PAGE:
Say it with me. You are not a Plant Killer.
You don’t need a green thumb.
All you need is some information and a few tips to learn how to best take care of your green friends.
If you want your houseplants to thrive there are a few things you should think about. It’s all about the type of plant you choose, the location you put it in, and when and how you water it.
You also want to learn some general houseplant care. What you should be doing throughout the year besides admire your plant. Keep reading for a complete and easy to follow houseplant care schedule.
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How to Care for Indoor Plants
The majority of our houseplants come from tropical climates. Their specific needs might vary, but there are a few general guidelines to follow and successfully grow plants indoors.
Choose the Right Plant
Most popular plants being sold to the public are plants that are able to survive in the environment of our homes. And they are chosen because they are fairly easy to care for. Plant sellers really want you to succeed.
If you are about to go out and purchase a new plant, start by reading Where and How to buy Indoor Plants. Find out where to find the best houseplants and how to choose the right one for you and your home.
Succulents are a great choice if you tend to forget to water your plants. They are very drought resilient, and easy to care for.
Light and Location
When you get your plant home, it’s time to put it in a spot where it is most likely to do well.
This means look at the light situation in your home. All plants need light to grow, but some need more, or
Quick side note: Think about the light in your home before purchasing your plant.
Direct sun, bright light and low light are very different. Not enough light and your plant will not grow and wilt away, too much sun and your plant might suffer from sunburn. Knowing the light in your home and the light your plant requires, sets you up for success.
If you don’t know what type of light your plant likes, or what type of light your room has, you will have to move your plant around to find out where it does best.
A good rule of thumb is that in general, most houseplants like a bright window with direct sun part of the day. Plants with bright colored leaves like more light than others.
Water your Plant
The number one reason most indoor plant die is because of overwatering. Too much water can kill your plant quick.
Don’t just water your plant because you decided to water every Sunday. It might not need it yet.
If your plants are in well-draining soil (please say yes), in a pot with drainage holes (please say yes), you should water when the top inch of soil feels dry.
Stick your finger into the soil to check. Is the soil dry, go ahead and give your plant a good soak. If the soil is still moist from the last watering, don’t water. Instead, wait one or two days and check again.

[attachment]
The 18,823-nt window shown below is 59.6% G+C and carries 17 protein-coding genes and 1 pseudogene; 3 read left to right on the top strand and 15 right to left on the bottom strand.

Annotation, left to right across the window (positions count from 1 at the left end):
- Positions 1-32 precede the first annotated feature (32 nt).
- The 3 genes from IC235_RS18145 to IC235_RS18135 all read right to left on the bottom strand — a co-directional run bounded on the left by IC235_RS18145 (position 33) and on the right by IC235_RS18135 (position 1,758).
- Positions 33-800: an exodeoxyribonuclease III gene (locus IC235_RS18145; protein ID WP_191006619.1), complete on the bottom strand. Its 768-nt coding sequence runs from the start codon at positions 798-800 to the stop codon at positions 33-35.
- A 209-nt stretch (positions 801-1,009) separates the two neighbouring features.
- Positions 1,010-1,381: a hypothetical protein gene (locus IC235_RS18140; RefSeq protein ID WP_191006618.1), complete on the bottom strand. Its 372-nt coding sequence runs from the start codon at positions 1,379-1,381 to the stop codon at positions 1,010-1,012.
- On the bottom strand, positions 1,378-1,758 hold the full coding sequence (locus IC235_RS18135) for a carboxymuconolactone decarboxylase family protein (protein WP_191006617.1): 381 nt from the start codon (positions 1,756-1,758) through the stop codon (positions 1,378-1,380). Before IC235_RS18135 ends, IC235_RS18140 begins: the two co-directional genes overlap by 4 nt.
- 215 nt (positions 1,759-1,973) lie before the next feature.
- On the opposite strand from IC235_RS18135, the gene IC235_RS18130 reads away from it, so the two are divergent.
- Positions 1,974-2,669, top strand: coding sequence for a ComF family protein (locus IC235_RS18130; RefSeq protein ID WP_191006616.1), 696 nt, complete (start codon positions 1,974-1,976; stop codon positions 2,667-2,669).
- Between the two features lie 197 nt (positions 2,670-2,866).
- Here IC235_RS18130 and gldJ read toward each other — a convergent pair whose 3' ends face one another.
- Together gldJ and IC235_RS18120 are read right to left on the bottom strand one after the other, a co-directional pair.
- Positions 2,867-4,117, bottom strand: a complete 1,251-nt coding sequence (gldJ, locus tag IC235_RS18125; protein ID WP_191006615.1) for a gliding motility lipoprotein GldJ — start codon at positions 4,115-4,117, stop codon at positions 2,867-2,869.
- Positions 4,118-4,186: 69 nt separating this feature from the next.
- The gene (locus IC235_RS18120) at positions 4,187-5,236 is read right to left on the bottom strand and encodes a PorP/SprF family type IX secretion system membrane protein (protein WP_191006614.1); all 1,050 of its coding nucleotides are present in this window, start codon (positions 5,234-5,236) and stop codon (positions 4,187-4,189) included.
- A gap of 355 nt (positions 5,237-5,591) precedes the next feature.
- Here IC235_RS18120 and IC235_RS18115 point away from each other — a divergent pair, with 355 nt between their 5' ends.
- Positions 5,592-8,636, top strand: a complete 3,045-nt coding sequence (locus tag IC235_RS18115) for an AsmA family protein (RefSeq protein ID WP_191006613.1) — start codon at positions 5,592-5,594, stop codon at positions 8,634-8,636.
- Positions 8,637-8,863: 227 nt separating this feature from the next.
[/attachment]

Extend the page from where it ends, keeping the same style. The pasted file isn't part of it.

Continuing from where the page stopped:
For more ways to know when it’s time to water your plants, read When and How to Water your Plants.
Houseplant Care Schedule
To make it even easier to care for your indoor plants, just follow this houseplant care schedule.
Find out what you should do for your plants, and when to do it.
Weekly Houseplant Care
Every week, do a quick overall plant check up.
Does your plant need water? Check the soil to see if it is time to water.
Look at your plants overall well being. Does it still look lush and happy? Inspect closely to be sure they are free of pests. You want to catch them early before you have a possible infestation.
Remove leaves that are yellowed, browned, or withered.
Monthly Houseplant Care
Every month, give your plants a spa day.
Dust collects on plant leaves
Make your plant look better by pruning. Remove any dead leaves and branches. Cut long branches back to a side shoot or the main stem.
Rotate or move the plant to a different spot if it needs more or less light.
If you have a stretched out succulent searching for light, read How to Fix Stretched Succulents (and make more plants!).
Annual Houseplant Care
When spring comes, get ready. Spring is peak action time in plant care.
When the days get longer and lighter, the plants start their active growing period. This is when you might start adding (diluted) fertilizer to the water to give your plant an extra boost.
If you need to repot your plant, do it during this spring growth spurt. The plant will be on full strength and has the energy to quickly recover from any possible repotting stress. To find out if your plant needs repotting, check the roots. If they are coming out of the drainage holes on the bottom or circling the inside of the pot, it is time to
For more repotting tips, read When and How to Repot Houseplants.
If you are dealing with high temperatures, read How to care for plants during a hot Summer, and get your plants through the heat.
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